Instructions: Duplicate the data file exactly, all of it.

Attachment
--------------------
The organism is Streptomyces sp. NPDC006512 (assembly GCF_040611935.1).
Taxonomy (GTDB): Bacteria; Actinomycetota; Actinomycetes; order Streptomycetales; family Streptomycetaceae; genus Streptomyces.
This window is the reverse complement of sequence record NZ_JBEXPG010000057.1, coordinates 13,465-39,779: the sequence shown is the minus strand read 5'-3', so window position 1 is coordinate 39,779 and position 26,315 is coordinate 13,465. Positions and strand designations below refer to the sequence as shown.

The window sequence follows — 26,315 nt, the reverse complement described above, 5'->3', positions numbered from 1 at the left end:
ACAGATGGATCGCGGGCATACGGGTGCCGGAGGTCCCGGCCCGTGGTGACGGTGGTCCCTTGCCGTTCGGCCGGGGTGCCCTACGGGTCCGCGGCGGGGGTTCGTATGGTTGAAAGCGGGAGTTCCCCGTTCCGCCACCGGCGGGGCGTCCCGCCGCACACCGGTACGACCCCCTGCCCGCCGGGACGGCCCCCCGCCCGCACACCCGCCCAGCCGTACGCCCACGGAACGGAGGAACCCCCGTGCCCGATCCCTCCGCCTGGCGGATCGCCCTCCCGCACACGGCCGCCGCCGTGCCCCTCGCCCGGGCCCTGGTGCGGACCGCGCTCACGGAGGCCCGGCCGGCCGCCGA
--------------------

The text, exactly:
The organism is Streptomyces sp. NPDC006512 (assembly GCF_040611935.1).
Taxonomy (GTDB): Bacteria; Actinomycetota; Actinomycetes; order Streptomycetales; family Streptomycetaceae; genus Streptomyces.
This window is the reverse complement of sequence record NZ_JBEXPG010000057.1, coordinates 13,465-39,779: the sequence shown is the minus strand read 5'-3', so window position 1 is coordinate 39,779 and position 26,315 is coordinate 13,465. Positions and strand designations below refer to the sequence as shown.

The window sequence follows — 26,315 nt, the reverse complement described above, 5'->3', positions numbered from 1 at the left end:
ACAGATGGATCGCGGGCATACGGGTGCCGGAGGTCCCGGCCCGTGGTGACGGTGGTCCCTTGCCGTTCGGCCGGGGTGCCCTACGGGTCCGCGGCGGGGGTTCGTATGGTTGAAAGCGGGAGTTCCCCGTTCCGCCACCGGCGGGGCGTCCCGCCGCACACCGGTACGACCCCCTGCCCGCCGGGACGGCCCCCCGCCCGCACACCCGCCCAGCCGTACGCCCACGGAACGGAGGAACCCCCGTGCCCGATCCCTCCGCCTGGCGGATCGCCCTCCCGCACACGGCCGCCGCCGTGCCCCTCGCCCGGGCCCTGGTGCGGACCGCGCTCACGGAGGCCCGGCCGGCCGCCGA